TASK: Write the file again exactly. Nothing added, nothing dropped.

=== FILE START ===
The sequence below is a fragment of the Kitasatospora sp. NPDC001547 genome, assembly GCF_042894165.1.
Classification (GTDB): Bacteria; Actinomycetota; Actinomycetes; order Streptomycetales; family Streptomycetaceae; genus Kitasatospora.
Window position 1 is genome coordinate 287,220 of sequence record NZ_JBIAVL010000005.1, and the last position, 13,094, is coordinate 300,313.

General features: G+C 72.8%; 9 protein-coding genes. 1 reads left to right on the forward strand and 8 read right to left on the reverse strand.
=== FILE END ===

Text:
The sequence below is a fragment of the Kitasatospora sp. NPDC001547 genome, assembly GCF_042894165.1.
Classification (GTDB): Bacteria; Actinomycetota; Actinomycetes; order Streptomycetales; family Streptomycetaceae; genus Kitasatospora.
Window position 1 is genome coordinate 287,220 of sequence record NZ_JBIAVL010000005.1, and the last position, 13,094, is coordinate 300,313.

General features: G+C 72.8%; 9 protein-coding genes. 1 reads left to right on the forward strand and 8 read right to left on the reverse strand.